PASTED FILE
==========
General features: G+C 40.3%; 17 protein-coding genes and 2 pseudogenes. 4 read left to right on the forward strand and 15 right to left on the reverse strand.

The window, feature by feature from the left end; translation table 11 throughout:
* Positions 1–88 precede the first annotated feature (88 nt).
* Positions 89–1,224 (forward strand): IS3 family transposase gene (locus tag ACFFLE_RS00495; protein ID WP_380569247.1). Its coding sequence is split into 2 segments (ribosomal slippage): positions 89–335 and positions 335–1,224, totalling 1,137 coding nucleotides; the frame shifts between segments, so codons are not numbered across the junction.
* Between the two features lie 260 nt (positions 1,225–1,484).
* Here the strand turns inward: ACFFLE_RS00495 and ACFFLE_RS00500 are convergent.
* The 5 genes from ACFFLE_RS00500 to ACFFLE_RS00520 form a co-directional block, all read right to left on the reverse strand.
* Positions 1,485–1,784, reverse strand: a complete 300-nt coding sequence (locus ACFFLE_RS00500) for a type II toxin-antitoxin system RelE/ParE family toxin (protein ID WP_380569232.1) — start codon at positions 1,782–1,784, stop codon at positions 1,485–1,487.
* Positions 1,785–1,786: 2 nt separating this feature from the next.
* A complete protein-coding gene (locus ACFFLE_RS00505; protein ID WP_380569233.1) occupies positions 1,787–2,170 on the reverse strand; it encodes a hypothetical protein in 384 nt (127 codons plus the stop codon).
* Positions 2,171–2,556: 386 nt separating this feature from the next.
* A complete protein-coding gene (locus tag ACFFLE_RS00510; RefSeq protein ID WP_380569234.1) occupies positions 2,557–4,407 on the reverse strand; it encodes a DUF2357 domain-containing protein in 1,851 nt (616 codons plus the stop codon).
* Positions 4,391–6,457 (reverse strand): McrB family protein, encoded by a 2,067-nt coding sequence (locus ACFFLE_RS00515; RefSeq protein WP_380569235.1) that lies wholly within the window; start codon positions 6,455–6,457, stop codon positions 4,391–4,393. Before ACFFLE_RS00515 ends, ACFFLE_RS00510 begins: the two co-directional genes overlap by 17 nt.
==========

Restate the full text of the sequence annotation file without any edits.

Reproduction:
General features: G+C 40.3%; 17 protein-coding genes and 2 pseudogenes. 4 read left to right on the forward strand and 15 right to left on the reverse strand.

The window, feature by feature from the left end; translation table 11 throughout:
* Positions 1–88 precede the first annotated feature (88 nt).
* Positions 89–1,224 (forward strand): IS3 family transposase gene (locus tag ACFFLE_RS00495; protein ID WP_380569247.1). Its coding sequence is split into 2 segments (ribosomal slippage): positions 89–335 and positions 335–1,224, totalling 1,137 coding nucleotides; the frame shifts between segments, so codons are not numbered across the junction.
* Between the two features lie 260 nt (positions 1,225–1,484).
* Here the strand turns inward: ACFFLE_RS00495 and ACFFLE_RS00500 are convergent.
* The 5 genes from ACFFLE_RS00500 to ACFFLE_RS00520 form a co-directional block, all read right to left on the reverse strand.
* Positions 1,485–1,784, reverse strand: a complete 300-nt coding sequence (locus ACFFLE_RS00500) for a type II toxin-antitoxin system RelE/ParE family toxin (protein ID WP_380569232.1) — start codon at positions 1,782–1,784, stop codon at positions 1,485–1,487.
* Positions 1,785–1,786: 2 nt separating this feature from the next.
* A complete protein-coding gene (locus ACFFLE_RS00505; protein ID WP_380569233.1) occupies positions 1,787–2,170 on the reverse strand; it encodes a hypothetical protein in 384 nt (127 codons plus the stop codon).
* Positions 2,171–2,556: 386 nt separating this feature from the next.
* A complete protein-coding gene (locus tag ACFFLE_RS00510; RefSeq protein ID WP_380569234.1) occupies positions 2,557–4,407 on the reverse strand; it encodes a DUF2357 domain-containing protein in 1,851 nt (616 codons plus the stop codon).
* Positions 4,391–6,457 (reverse strand): McrB family protein, encoded by a 2,067-nt coding sequence (locus ACFFLE_RS00515; RefSeq protein WP_380569235.1) that lies wholly within the window; start codon positions 6,455–6,457, stop codon positions 4,391–4,393. Before ACFFLE_RS00515 ends, ACFFLE_RS00510 begins: the two co-directional genes overlap by 17 nt.